THE CALL OF THE DISCIPLES
Texts: Mat 4:18-21, Mar 1:16-20, Joh 1:35-51, Luke 5:1-11, Mat 9:9, Mar 2:13-17, Mat 10:2-3, Mar 3:13-19, Luk 6:16
The task before Jesus at the commencement of His ministry must have been an enormous one considering the beliefs the children of Israel had held over the years. These people had in years past direct contact with God and knew their priests who were speaking with God on their behalf. So, to them who was Jesus? How would His message be accepted by the same people God described as stiff-necked people; who were constantly disobeying God at every opportunity? Christ must have recognised the enormous work ahead when in Luke 10:2 He said: “The harvest truly is great, but the labourers are few.” The work is still much even till today.
It is obvious that Jesus needed committed people to work with Him in His ministry, consequently He started His ministry by choosing the disciples to work with. This was the beginning of a new ministry. Only loyal and committed hands would be required to get the message to spread. There were obstacles, persecutions and uncertainty but the Good News had to be carried to the ends of the earth. God desired that all should not perish.
Who is a Disciple?
A disciple is an apprentice or student who learns how to do something from another person. A disciple observes how the master behaves, works or produces something in order to do exactly what the master does. He is obedient and willing to learn. Christ’s disciples were committed to following Jesus and becoming like Him. Being a disciple is more than merely going to church or being religious. It is a commitment to being transformed to be like Jesus. Therefore being a disciple is following Jesus, being changed by Jesus, and committed to the mission of Jesus. It is important that we have this concept of discipleship in mind as we examine the call of Christ’s disciples.
Twelve men responded to the call. They were Jews, uneducated commoners, and simple men of faith who gave up everything to be followers of Christ. Matthew 10:2-3, Mark 3:13-17 and Luke 6:12-16 provide a list of the followers of Jesus who were the 12 disciples: Simon (called Peter), his brother Andrew, James (the son of Zebedee), his brother John, Philip, Bartholomew/Nathanael, Matthew, Thomas, James (the son of Alphaeus), Simon (the Zealot) Judas/Thaddaeus (son of James), and Judas Iscariot. We shall now examine how some of these disciples were called by Jesus.
- Andrew, Simon Peter, James and John
Matthew 4:18-22 and Mark 1:16-20 give same account of how these disciples were called. They were all called while fishing but had to abandon their work and follow Christ. They were fishermen. Christ had another and better job for them: fishing for people. This call of Andrew and Simon was peculiar because they were told what their new career would be.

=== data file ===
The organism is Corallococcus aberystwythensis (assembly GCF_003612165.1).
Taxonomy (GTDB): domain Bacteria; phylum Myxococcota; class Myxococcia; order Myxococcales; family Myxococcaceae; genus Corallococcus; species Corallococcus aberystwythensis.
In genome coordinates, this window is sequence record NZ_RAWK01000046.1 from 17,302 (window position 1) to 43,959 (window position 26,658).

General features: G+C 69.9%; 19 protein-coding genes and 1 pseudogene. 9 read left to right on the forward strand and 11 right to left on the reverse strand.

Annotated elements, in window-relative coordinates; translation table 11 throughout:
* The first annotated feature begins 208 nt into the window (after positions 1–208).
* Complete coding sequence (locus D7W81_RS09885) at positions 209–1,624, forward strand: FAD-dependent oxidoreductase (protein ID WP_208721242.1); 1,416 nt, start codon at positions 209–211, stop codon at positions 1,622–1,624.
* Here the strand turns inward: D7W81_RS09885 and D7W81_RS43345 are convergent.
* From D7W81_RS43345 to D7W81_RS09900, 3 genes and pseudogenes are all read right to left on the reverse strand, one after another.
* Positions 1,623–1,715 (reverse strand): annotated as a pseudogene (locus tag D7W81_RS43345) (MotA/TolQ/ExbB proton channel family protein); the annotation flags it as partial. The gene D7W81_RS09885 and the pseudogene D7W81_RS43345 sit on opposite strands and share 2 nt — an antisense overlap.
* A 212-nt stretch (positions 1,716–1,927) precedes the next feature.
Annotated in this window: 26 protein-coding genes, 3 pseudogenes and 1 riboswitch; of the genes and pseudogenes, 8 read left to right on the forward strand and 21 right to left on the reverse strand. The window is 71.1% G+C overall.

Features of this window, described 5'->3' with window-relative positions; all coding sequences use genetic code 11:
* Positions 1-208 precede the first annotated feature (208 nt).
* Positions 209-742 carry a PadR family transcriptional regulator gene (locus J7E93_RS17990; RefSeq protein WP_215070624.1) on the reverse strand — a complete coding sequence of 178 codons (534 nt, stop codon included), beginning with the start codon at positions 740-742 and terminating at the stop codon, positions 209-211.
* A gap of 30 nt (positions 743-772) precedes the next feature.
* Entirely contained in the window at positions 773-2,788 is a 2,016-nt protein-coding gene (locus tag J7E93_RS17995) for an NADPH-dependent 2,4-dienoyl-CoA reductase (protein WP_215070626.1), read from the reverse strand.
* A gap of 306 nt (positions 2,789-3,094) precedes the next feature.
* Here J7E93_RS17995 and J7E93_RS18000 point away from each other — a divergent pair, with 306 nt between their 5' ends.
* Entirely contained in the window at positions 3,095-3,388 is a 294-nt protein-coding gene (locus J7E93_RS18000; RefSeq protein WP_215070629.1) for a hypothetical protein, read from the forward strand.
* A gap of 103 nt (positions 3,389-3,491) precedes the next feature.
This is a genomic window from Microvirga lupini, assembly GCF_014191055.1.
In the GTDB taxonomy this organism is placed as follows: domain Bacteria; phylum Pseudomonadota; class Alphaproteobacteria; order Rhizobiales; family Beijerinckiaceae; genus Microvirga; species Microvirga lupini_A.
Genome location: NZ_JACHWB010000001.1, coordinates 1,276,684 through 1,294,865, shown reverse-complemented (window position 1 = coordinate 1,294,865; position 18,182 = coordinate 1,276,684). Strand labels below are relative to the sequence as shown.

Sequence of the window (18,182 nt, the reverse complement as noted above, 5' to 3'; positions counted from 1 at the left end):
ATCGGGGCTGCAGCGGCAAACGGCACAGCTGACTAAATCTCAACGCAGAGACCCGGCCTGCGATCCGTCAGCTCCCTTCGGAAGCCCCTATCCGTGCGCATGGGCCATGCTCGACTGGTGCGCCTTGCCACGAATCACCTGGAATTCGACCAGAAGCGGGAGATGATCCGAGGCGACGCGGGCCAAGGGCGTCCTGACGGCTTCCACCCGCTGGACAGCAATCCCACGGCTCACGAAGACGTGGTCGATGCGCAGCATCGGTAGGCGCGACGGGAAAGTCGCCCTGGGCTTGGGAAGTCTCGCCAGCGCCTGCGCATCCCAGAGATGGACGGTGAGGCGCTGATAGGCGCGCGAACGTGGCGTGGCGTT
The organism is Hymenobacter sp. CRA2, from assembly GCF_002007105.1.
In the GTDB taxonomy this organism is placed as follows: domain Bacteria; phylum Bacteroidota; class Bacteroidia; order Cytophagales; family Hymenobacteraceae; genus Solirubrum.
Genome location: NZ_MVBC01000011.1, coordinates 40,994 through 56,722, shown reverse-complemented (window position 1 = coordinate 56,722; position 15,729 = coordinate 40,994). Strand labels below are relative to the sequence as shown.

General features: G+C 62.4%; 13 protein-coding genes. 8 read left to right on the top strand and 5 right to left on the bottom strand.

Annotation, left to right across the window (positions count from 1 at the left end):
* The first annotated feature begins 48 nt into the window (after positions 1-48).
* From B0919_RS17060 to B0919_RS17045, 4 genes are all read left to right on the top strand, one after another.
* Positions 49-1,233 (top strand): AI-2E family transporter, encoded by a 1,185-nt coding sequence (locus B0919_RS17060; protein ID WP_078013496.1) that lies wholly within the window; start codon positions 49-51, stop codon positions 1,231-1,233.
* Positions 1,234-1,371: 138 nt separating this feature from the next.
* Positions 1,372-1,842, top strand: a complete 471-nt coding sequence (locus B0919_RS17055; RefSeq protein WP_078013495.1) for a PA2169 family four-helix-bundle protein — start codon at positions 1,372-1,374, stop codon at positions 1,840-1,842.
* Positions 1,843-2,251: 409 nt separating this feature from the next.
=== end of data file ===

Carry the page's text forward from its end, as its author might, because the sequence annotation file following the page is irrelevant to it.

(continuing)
John’s account of this call is slightly different from what is recorded in the other Gospels. John 1:35-42 records the call of Andrew and Simon Peter. These two brothers were disciples of John the Baptist. “Again, the next day, John stood with two of his disciples. And looking at Jesus as He walked, he said, “Behold the Lamb of God!” The two disciples heard him speak, and they followed Jesus.” It is interesting to note that Andrew performed his first task of connecting Simon to Christ; “He first found his own brother Simon, and said to him, “We have found the Messiah” (which is translated, the Christ). And he brought him to Jesus. Now when Jesus looked at him, He said, “You are Simon the son of Jonah. You shall be called Cephas” (which is translated, A Stone). (Joh 1:41-42) John unlike Matthew and Mark did not immediately record the call of James and John, the sons of Zebedee, instead he went on to report on the call of Philip and Nathanael.
The account of the call of these disciples with a miracle by Jesus is only recorded in Luke 5:1-11. Jesus had finished speaking to the multitude and turned to Simon and directed him to sail deeper into the sea and throw in the net. “Master, we have toiled all night without catch of any fish but on Your word I would do as you say.” Obedience. The result- the catch was astonishing. Nobody needed to remind Simon that he was dealing with the Lord. v8 When Simon Peter saw it, he fell down at Jesus’ knees, saying, “Depart from me, for I am a sinful man, O Lord!”. The report of the call ended with Jesus reassuring Simon not to be afraid because the new job of catching men was ready for him. From the previous gospel passages we know that Andrew was with him and so all four forsook all including the fish and parents and followed Jesus.